A Serbian Film is one of those movies that is gaining buzz mostly because of its subject material. People are calling it one of those films that after watching, you wish you can un-watch. They’re saying that it’s the most brutal, violent and disturbing film ever made. I was warned by a few people before watching it. They asked me if I was sure I wanted to watch it, because once I did, there was no going back. Perhaps the strongest warning I heard was that the film would ‘rape my soul’.
Well, I’m happy to say that I took the risk and gave the film a watch. And to be perfectly honest, it’s not as bad as people have been making it out to be. Sure it’s violent, disturbing, brutal and definitely not for the little ones but it won’t kill you. In fact, it’s actually a well made film that isn’t afraid to go to some dark places. It is no doubt a rough ride as director Srdjan Spasojevic doesn’t just cross lines, he creates new lines, limits that you never imagined, things you never thought would be committed to celluloid. But if you’re thick skinned, you may want to give this one a try.
It will undoubtedly scare off and send many into outrage, but don’t believe everything you hear. A Serbian Film is one of the most effective horror films that we’ve seen in a long time.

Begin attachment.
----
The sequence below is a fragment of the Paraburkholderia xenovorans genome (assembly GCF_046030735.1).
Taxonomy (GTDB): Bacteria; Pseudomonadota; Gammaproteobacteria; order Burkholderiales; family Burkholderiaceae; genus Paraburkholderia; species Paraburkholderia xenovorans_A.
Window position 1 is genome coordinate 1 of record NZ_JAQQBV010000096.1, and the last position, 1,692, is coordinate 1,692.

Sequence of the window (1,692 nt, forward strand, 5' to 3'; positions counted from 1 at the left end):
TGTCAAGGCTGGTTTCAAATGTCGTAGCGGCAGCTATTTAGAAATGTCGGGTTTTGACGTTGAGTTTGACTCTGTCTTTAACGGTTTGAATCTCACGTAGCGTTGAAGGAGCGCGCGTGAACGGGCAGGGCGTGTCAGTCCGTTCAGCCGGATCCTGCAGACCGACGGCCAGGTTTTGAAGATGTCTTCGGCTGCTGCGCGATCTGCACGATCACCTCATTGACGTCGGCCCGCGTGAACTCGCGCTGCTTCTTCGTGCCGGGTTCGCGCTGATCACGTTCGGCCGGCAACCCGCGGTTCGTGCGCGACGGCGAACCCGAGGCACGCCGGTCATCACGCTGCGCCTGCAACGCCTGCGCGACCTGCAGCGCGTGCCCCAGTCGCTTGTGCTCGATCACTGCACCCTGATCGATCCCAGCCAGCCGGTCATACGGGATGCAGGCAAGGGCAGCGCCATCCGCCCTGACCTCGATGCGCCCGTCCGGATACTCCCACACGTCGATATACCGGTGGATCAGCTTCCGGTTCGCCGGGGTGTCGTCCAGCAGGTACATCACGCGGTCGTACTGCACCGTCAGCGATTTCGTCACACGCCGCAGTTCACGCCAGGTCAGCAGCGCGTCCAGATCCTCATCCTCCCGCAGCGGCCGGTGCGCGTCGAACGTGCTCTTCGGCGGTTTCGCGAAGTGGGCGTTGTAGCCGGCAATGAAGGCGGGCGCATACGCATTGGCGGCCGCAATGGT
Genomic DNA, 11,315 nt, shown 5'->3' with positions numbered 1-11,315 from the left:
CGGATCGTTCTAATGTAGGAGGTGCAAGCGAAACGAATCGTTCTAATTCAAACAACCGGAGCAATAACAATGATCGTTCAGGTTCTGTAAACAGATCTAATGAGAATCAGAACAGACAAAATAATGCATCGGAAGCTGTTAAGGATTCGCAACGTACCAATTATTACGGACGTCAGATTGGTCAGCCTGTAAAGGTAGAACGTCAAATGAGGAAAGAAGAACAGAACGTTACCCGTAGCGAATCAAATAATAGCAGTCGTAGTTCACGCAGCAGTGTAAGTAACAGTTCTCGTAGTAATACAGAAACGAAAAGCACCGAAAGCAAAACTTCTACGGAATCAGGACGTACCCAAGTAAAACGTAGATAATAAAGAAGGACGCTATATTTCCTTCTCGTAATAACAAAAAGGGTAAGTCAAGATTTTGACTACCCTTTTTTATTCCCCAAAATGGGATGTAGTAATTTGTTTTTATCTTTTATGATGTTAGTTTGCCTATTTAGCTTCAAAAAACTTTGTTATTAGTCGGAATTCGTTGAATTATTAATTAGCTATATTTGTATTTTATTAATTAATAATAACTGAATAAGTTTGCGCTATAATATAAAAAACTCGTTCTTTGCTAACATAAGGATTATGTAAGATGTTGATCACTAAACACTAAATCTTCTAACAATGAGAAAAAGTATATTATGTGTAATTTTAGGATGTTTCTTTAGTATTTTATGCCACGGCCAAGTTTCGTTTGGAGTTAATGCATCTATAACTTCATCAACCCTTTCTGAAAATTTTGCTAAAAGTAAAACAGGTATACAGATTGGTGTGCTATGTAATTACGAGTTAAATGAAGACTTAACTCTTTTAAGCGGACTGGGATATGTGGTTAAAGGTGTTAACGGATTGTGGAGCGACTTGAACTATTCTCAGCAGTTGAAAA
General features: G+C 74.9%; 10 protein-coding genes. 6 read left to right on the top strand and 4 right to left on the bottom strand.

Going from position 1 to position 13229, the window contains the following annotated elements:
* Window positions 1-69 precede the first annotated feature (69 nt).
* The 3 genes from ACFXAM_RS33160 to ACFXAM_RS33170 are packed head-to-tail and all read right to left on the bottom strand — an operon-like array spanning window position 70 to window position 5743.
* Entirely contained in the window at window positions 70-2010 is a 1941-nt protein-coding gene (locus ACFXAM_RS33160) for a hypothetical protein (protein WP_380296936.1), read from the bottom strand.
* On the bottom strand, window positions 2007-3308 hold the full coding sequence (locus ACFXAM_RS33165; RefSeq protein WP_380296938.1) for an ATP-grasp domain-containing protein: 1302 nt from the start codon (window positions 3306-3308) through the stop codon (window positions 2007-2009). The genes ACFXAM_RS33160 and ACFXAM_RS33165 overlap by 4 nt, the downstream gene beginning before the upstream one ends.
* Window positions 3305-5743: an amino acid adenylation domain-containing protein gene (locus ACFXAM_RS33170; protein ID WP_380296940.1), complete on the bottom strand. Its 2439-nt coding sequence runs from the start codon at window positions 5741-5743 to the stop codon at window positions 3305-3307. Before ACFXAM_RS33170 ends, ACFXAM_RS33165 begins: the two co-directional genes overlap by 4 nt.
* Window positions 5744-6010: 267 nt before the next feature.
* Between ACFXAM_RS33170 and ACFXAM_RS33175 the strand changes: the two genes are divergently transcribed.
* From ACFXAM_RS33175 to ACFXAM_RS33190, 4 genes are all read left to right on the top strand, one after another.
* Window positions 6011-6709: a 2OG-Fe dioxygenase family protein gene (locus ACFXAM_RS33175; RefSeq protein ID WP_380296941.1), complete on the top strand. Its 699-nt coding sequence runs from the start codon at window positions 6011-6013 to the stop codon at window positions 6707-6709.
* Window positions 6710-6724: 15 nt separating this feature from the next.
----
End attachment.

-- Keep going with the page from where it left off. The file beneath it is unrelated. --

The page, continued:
Click here to continue reading our theatrical review of A Serbian Film.
On Blu-Ray, the film is a bit of a letdown, to be honest. While the audio and video are fine, there are no special features. Worse yet, is that this isn’t even the uncut version of the film! The version we get here is still extreme and incredibly disturbing but it is NOT the full version, parts have been edited out.
In terms of audio and video, the film looks quite good. The crimson red blood is portrayed strongly while detail, especially facial, is quite good. Black levels are mostly accurate (despite a bit of crush) and skintones were alright but somewhat pale at times. It’s not exactly a visually appealing transfer, with most of the scenes lacking bright and vibrant colour, instead going for a drab palette, but it’s a fine transfer that for the most part, gets the job done.
As for audio, the film is fully in Serbian, with subtitles for those of us who don’t understand the language. There’s not much going on on the audio track, with the images doing most of the work in terms of conveying the emotion. The dialogue that is here is crisp and clear though and sound effects sound accurate. Not much else to say about this one in terms of audio but it’s not a bad transfer by any means.
Overall, the Blu-Ray of A Serbian Film is a bit of a mixed bag. The film itself is worth the watch but why we don’t have the unedited version I’ll never know. The lack of special features only further frustrates me and leads me to suggest that unless you really loved the film, the Blu-Ray may not be worth your money.
A Serbian Film is one of the most effective horror films that we’ve seen in a long time and is worth a watch for any horror fan.